We're promised a book where kids must die, and they really do die. No copouts. We're not given a charismatic, everybody-loves-me heroine who can fix everything with a snap of her fingers and a bit of luck. There are no fairy godmothers, no genies, no astounding coincidences. Collins works hard to keep the world of Panem and its inner workings realistic and plausible, because it is that very realism and plausibility that make the stories both horrifying and fascinating.
Even in the slightly neater revolutions that have taken place in history, a victory does not equal immediate peace. Look at the gorefest that was the French Revolution, the anarchy that was the fall of Tsarist Russia, even the squabbling mess that was our own American Revolution (a fact that our history classes often gloss over). There are feuds and concessions and bad blood. The districts of Panem have nearly a century of history and bad blood to deal with, and we expected Katniss and Peeta to say a few pretty words, shoot a figurehead baddie, and fix everything magically?
Tying up everything would have been a cop-out. Collins did what made sense. More than that, she did what was right by her characters. Gale and Mrs. Everdeen grew in their own ways during the series, so they had to be sent off. Sweet Cinna and innocent Prim were martyrs for the cause. Peeta and Katniss retreated to the relative safety and serenity of their old home, District Twelve, where they could plant flowers and raise children in peace. To erase their pain, their mental distress, their memories of what they had lived through, would be a disservice to them.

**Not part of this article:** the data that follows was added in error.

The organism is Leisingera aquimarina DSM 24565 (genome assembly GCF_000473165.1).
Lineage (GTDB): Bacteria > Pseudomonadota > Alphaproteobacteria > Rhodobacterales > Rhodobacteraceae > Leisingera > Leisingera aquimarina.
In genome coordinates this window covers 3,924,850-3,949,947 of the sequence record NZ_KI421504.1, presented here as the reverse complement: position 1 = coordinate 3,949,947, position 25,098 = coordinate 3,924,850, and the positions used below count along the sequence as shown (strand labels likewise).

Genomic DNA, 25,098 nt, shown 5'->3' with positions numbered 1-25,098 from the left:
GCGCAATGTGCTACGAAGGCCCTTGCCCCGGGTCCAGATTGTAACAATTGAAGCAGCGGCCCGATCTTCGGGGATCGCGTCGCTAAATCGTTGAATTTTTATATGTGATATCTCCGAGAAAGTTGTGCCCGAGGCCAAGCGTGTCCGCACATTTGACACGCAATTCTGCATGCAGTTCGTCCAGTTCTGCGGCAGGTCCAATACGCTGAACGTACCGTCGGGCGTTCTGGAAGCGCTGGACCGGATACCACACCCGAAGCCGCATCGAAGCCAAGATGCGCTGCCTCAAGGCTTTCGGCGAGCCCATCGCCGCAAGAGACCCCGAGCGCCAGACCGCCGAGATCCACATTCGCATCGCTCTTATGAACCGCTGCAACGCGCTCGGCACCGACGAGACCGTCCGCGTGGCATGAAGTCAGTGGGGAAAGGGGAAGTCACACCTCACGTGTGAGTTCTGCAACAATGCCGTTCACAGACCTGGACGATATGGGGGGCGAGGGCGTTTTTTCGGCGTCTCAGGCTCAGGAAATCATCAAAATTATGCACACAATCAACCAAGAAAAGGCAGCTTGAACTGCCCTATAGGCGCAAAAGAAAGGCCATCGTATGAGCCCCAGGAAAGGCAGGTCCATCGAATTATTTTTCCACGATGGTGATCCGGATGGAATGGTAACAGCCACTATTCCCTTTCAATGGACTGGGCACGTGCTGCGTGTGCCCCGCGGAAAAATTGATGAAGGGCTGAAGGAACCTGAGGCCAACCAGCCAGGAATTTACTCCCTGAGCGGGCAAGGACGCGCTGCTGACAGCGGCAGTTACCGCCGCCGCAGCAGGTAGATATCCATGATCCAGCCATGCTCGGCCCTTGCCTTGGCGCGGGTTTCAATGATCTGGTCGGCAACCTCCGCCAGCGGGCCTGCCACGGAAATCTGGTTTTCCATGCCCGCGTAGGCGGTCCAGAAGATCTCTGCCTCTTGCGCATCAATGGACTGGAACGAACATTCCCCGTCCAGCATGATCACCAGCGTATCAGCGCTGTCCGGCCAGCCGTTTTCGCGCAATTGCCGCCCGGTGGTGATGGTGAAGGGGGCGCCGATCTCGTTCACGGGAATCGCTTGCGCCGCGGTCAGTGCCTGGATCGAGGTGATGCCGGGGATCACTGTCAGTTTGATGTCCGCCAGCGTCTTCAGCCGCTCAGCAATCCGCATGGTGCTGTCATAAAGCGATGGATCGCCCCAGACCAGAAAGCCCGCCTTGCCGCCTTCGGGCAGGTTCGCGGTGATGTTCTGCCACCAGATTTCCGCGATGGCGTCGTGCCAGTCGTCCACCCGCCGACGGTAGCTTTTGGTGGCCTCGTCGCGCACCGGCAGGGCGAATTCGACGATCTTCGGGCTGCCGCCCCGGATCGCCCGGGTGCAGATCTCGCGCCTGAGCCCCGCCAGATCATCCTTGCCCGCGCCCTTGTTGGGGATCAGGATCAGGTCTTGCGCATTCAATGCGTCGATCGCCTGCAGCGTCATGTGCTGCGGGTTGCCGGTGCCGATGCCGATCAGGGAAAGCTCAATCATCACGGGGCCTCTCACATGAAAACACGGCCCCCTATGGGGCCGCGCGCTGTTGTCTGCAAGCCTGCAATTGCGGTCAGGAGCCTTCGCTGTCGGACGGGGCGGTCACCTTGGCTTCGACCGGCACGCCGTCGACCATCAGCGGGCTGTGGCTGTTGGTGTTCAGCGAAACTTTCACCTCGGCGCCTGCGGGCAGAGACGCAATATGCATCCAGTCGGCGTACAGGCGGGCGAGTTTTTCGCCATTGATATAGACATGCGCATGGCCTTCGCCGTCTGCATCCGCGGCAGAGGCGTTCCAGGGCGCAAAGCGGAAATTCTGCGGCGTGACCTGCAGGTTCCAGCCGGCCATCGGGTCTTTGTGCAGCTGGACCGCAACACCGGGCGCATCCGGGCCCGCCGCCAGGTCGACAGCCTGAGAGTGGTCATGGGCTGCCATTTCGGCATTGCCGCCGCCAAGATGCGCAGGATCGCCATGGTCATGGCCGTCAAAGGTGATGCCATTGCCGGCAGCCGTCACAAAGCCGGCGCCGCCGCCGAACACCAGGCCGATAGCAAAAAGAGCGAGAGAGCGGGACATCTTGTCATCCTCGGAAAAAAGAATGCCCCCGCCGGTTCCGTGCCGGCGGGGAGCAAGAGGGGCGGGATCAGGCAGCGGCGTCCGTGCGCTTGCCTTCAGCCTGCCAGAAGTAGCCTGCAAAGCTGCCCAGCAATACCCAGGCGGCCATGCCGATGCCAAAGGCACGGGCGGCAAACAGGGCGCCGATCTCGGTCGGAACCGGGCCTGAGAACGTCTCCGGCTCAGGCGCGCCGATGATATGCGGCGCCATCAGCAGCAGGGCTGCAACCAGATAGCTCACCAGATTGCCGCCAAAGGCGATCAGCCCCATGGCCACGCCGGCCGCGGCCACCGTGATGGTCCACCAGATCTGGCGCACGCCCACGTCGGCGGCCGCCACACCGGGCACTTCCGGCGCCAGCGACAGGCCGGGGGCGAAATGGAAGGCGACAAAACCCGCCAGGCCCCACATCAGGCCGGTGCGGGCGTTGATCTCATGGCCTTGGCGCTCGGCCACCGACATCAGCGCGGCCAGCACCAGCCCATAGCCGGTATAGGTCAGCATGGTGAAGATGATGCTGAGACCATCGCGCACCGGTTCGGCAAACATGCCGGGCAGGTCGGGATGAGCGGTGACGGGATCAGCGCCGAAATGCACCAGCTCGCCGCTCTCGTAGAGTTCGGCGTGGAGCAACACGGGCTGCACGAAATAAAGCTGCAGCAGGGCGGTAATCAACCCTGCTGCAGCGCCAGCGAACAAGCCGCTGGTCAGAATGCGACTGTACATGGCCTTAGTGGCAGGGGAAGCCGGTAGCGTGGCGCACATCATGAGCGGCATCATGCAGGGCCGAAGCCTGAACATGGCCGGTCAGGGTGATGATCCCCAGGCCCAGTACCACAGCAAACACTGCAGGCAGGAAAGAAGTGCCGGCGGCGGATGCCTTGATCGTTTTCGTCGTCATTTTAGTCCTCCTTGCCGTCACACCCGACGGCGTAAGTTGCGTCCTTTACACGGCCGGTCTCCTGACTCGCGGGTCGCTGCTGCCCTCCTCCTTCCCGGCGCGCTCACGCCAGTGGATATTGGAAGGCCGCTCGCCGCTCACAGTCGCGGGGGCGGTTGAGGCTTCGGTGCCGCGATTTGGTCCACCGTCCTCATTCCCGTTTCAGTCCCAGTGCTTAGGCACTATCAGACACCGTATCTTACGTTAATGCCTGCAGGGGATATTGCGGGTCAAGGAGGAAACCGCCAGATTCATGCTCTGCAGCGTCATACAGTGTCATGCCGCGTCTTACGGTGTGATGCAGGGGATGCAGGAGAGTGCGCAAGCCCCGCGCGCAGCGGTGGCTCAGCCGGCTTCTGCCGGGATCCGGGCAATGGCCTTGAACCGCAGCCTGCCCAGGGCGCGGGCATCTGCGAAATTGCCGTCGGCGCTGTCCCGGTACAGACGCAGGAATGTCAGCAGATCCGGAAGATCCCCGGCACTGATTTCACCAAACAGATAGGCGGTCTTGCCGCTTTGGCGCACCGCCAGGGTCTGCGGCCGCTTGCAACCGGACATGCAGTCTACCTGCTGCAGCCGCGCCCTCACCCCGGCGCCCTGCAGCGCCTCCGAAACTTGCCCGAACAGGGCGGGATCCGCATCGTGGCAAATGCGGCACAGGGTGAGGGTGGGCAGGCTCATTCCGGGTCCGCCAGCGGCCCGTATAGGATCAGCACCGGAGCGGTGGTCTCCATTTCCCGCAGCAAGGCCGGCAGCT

In my despair, I remembered a bittersweet speech from another favorite book. As Frodo Baggins, savior of his world, prepared to depart to his own peace, he tried to explain to Sam what had happened.
"I am wounded," he answered, "wounded; it will never really heal." (p.1002)And later,
"I have been too deeply hurt, Sam. I tried to save the Shire, and it has been saved, but not for me. It must often be so, Sam, when things are in danger: some one has to give them up, lose them, so that others may keep them." (p.1006)Peeta and Katniss will carry their wounds, both physical and mental, to the end of their lives. They will never really heal. Peeta will be quiet and somber and walk with a limp. Katniss will scream out from nightmares and watch her burnt skin peel off in flakes every time she undresses.
The world may be lost to them in many ways, but they have saved it for others. For the children. For their daughter and son, Prim's niece and nephew. For Finnick and Annie's little boy. For the fleet-footed workers in District Eleven who will sing home their fellows and never have to fear the sting of the foreman's whip. For the innocents in the Capitol, blameless of the sins of their parents, who will now be safe from Coin's Games.
Suzanne Collins may rob us of an idyllic happy ending, but she gives us an unflinching look at what we must never become. She gives us an uncompromised ending for the millions of teens who refused to be treated like children and fell in love with a series that looked upon them as adults. And most importantly, she gives us a future ripe with hope.
Now it's your turn. Do you agree? Disagree? Why?